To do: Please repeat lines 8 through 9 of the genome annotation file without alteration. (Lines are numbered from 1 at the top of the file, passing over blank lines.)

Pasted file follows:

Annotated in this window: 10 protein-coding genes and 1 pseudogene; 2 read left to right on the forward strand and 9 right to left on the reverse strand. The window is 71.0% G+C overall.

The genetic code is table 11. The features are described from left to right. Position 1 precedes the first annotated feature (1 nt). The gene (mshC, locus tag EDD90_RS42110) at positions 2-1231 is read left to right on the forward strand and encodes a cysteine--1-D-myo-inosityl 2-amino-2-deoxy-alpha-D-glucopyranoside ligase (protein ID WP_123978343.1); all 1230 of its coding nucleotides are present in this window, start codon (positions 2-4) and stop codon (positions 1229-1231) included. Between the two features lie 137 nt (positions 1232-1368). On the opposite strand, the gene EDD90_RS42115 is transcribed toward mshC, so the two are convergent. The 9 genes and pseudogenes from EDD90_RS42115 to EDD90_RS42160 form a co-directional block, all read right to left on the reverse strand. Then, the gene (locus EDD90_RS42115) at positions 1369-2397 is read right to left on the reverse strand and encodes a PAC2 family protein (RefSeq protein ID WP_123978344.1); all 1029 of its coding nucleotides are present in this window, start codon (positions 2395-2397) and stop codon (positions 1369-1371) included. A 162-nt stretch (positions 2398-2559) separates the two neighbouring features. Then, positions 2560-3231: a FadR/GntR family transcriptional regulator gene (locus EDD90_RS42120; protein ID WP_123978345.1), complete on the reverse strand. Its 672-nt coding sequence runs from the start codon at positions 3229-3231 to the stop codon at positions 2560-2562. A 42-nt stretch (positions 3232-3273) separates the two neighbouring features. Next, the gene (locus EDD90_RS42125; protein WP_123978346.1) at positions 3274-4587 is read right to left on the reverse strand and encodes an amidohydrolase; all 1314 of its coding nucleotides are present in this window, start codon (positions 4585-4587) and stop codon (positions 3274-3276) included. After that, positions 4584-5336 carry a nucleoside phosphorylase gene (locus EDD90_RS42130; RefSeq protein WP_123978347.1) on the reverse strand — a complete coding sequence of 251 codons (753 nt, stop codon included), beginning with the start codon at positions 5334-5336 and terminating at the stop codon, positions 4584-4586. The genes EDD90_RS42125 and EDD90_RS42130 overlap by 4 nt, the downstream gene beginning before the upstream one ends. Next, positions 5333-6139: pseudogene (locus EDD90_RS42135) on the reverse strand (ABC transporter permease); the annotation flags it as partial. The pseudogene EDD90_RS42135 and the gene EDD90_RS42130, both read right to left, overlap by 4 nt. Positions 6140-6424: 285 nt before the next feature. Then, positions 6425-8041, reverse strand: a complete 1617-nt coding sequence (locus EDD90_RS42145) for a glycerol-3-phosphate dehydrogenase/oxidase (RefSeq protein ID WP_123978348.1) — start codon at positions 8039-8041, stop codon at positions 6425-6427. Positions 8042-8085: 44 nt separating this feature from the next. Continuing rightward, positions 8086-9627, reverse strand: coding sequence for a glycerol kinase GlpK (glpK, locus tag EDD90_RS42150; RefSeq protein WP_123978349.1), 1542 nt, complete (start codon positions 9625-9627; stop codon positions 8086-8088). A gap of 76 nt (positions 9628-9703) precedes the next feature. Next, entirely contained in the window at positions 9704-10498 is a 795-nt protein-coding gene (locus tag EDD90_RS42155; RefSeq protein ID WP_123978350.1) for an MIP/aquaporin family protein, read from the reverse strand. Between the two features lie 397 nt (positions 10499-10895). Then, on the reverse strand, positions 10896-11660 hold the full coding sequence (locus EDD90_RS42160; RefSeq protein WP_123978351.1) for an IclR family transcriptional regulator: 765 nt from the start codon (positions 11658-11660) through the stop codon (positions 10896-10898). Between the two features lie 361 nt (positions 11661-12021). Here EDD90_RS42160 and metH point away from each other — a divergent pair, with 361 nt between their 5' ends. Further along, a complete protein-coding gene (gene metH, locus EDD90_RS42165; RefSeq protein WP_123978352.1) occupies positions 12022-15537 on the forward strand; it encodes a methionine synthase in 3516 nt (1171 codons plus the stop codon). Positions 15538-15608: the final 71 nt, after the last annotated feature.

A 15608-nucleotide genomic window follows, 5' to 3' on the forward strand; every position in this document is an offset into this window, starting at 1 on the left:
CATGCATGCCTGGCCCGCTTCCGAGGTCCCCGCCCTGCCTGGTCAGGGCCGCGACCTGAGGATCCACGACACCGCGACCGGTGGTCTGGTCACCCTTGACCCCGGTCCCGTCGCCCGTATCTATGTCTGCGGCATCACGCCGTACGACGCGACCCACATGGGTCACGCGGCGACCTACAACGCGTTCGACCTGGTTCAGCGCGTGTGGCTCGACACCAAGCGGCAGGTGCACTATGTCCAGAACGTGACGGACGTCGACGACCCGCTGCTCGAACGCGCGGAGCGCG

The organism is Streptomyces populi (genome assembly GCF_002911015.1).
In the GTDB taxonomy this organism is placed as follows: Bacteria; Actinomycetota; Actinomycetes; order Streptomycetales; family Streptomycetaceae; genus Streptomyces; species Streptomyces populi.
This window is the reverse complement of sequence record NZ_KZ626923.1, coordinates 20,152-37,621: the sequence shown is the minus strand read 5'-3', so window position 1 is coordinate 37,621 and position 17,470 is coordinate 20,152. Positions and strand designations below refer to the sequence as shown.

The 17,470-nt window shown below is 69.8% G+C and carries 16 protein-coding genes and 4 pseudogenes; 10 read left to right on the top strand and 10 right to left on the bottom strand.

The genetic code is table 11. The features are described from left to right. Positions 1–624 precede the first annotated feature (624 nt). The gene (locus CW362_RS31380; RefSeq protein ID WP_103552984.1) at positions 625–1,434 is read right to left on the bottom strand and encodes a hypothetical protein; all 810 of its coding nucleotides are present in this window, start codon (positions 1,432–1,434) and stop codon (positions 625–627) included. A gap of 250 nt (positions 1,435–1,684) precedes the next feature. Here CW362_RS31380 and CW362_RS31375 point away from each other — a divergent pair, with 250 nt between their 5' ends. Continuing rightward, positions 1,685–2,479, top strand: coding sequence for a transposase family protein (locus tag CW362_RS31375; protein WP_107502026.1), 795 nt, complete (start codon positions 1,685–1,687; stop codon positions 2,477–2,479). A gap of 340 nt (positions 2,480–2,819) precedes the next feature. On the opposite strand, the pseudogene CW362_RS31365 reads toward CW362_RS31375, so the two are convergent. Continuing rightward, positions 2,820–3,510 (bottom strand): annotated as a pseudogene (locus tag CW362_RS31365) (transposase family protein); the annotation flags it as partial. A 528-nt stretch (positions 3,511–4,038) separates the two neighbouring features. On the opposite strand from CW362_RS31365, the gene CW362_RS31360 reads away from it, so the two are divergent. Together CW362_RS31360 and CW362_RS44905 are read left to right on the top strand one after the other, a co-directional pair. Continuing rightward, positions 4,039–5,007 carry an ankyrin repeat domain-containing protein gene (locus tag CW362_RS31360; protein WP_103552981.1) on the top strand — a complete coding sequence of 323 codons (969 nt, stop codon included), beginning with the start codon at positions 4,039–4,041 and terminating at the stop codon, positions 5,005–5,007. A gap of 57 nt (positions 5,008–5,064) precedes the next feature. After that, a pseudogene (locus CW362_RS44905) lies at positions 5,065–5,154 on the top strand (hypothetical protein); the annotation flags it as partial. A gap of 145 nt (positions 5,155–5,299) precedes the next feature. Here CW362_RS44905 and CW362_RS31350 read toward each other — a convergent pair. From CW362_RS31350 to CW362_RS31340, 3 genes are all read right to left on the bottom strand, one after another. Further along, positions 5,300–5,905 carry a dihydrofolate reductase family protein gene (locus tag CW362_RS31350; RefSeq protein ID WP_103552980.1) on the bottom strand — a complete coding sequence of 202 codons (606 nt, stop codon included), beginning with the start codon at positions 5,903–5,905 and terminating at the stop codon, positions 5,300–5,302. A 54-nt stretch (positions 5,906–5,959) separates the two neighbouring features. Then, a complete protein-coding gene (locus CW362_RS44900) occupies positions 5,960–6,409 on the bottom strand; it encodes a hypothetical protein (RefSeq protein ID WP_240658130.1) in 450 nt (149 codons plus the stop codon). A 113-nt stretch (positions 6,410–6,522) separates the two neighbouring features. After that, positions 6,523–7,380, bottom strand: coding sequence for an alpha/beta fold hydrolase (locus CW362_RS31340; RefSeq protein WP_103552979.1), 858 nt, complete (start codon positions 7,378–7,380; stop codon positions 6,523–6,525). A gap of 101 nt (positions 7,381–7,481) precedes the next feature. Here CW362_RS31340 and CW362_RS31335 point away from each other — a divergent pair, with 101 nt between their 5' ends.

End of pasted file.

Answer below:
The 17,470-nt window shown below is 69.8% G+C and carries 16 protein-coding genes and 4 pseudogenes; 10 read left to right on the top strand and 10 right to left on the bottom strand.

The genetic code is table 11. The features are described from left to right. Positions 1–624 precede the first annotated feature (624 nt). The gene (locus CW362_RS31380; RefSeq protein ID WP_103552984.1) at positions 625–1,434 is read right to left on the bottom strand and encodes a hypothetical protein; all 810 of its coding nucleotides are present in this window, start codon (positions 1,432–1,434) and stop codon (positions 625–627) included. A gap of 250 nt (positions 1,435–1,684) precedes the next feature. Here CW362_RS31380 and CW362_RS31375 point away from each other — a divergent pair, with 250 nt between their 5' ends. Continuing rightward, positions 1,685–2,479, top strand: coding sequence for a transposase family protein (locus tag CW362_RS31375; protein WP_107502026.1), 795 nt, complete (start codon positions 1,685–1,687; stop codon positions 2,477–2,479). A gap of 340 nt (positions 2,480–2,819) precedes the next feature. On the opposite strand, the pseudogene CW362_RS31365 reads toward CW362_RS31375, so the two are convergent. Continuing rightward, positions 2,820–3,510 (bottom strand): annotated as a pseudogene (locus tag CW362_RS31365) (transposase family protein); the annotation flags it as partial. A 528-nt stretch (positions 3,511–4,038) separates the two neighbouring features. On the opposite strand from CW362_RS31365, the gene CW362_RS31360 reads away from it, so the two are divergent. Together CW362_RS31360 and CW362_RS44905 are read left to right on the top strand one after the other, a co-directional pair. Continuing rightward, positions 4,039–5,007 carry an ankyrin repeat domain-containing protein gene (locus tag CW362_RS31360; protein WP_103552981.1) on the top strand — a complete coding sequence of 323 codons (969 nt, stop codon included), beginning with the start codon at positions 4,039–4,041 and terminating at the stop codon, positions 5,005–5,007. A gap of 57 nt (positions 5,008–5,064) precedes the next feature. After that, a pseudogene (locus CW362_RS44905) lies at positions 5,065–5,154 on the top strand (hypothetical protein); the annotation flags it as partial. A gap of 145 nt (positions 5,155–5,299) precedes the next feature. Here CW362_RS44905 and CW362_RS31350 read toward each other — a convergent pair. From CW362_RS31350 to CW362_RS31340, 3 genes are all read right to left on the bottom strand, one after another. Further along, positions 5,300–5,905 carry a dihydrofolate reductase family protein gene (locus tag CW362_RS31350; RefSeq protein ID WP_103552980.1) on the bottom strand — a complete coding sequence of 202 codons (606 nt, stop codon included), beginning with the start codon at positions 5,903–5,905 and terminating at the stop codon, positions 5,300–5,302. A 54-nt stretch (positions 5,906–5,959) separates the two neighbouring features. Then, a complete protein-coding gene (locus CW362_RS44900) occupies positions 5,960–6,409 on the bottom strand; it encodes a hypothetical protein (RefSeq protein ID WP_240658130.1) in 450 nt (149 codons plus the stop codon). A 113-nt stretch (positions 6,410–6,522) separates the two neighbouring features. After that, positions 6,523–7,380, bottom strand: coding sequence for an alpha/beta fold hydrolase (locus CW362_RS31340; RefSeq protein WP_103552979.1), 858 nt, complete (start codon positions 7,378–7,380; stop codon positions 6,523–6,525). A gap of 101 nt (positions 7,381–7,481) precedes the next feature. Here CW362_RS31340 and CW362_RS31335 point away from each other — a divergent pair, with 101 nt between their 5' ends.